Ms Shipley: To ask the Secretary of State for Health what the implications are of the comprehensive spending review with regard to enhancing the patient environment; and if specific capital budgets will be set for this. 
Mr. Lammy [holding answer 18 July 2002]: The information collected by the Department from the National Health Service is subject to ongoing change and review. The aim is to ensure that the value of all centrally collected information fully justifies the burden and cost it places on those in the NHS who provide it. The changes made to NHS organisations in April 2002 define new responsibilities within the service and information requirements are to be reviewed accordingly.
Tim Loughton: To ask the Secretary of State for Health, pursuant to the answer to the hon. Member for Sunderland, South (Mr. Mullin of 2 July 2002, Official Report, column 306W, on performance targets, what percentage of correspondence to his Department is answered within the 20 working days targets; and whether this target includes correspondence from hon. Members. 
Mr. Lammy [holding answer 18 July 2002]: In 2001 the Department responded to 60 per cent. of its Ministerial correspondence (including hon. Members) within its service first target of 20 working days.
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Mr. Bercow: To ask the Secretary of State for Health if he will list the overseas trips on departmental business that have been undertaken in each of the last five years by officials in his Department; and what the (a) cost, (b) purpose and (c) result was in each case. 
Mr. Lammy: All overseas travel by officials in the Department is undertaken in accordance with the principles set in Chapter 8 of the Civil Service Management Code, and the detailed rules and guidance set out in the Department Code covering Travel and Subsistence and its Expenses Guide. The detailed information requested about individual trips is not held centrally, and could only be obtained at disproportionate cost.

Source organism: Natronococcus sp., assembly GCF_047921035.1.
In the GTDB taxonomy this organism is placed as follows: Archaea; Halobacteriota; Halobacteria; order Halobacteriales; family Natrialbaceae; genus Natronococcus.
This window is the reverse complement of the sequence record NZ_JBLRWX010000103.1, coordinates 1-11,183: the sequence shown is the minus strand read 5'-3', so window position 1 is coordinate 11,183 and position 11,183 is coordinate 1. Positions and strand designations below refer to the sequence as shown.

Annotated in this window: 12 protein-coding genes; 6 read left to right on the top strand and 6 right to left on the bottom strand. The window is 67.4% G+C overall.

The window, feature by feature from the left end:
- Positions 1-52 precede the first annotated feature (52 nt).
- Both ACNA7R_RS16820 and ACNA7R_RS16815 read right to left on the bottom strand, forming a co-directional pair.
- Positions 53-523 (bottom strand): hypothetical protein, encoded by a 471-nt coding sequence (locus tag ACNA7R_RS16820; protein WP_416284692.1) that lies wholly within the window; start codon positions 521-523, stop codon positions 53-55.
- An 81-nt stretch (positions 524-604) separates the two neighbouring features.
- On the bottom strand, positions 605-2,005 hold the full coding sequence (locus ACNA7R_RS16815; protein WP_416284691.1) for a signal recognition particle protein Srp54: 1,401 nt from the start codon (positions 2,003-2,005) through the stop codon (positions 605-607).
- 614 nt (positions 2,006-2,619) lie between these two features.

Mr. Collins: To ask the Secretary of State for Health on how many occasions in the last 12 months the requirement to engage in a competitive tendering process has been waived by his Department due to national security obligations under paragraph 6(h) of the supply regulations. 
Mr. Hutton: In the last 12 months the Department has on one occasion used the exemptions provided for in paragraph 6(h) of the Public Supply Contracts Regulations as grounds for not conforming to open competitive tendering.
Dr. Iddon: To ask the Secretary of State for Health whether his Department has a designated consultation co-ordinator in accordance with the Cabinet Office Code of Practice on Written Consultations. 
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column 304W, on Remploy, what guidance his Department gives to primary care trusts to encourage them to purchase Remploy products. 
The NHS complies with government policy on procurement determined by the Office of Government Commerce. Contracts for goods and services are awarded following strict Official Journal of the European Community procedures and on the basis of value for money. This means that all public procurement of goods and services for the NHS is based on value for money, having due regard to propriety and regularity. Value for money is defined as the optimum combination of whole-life cost and quality (or fitness for purpose) to meet the user's requirement.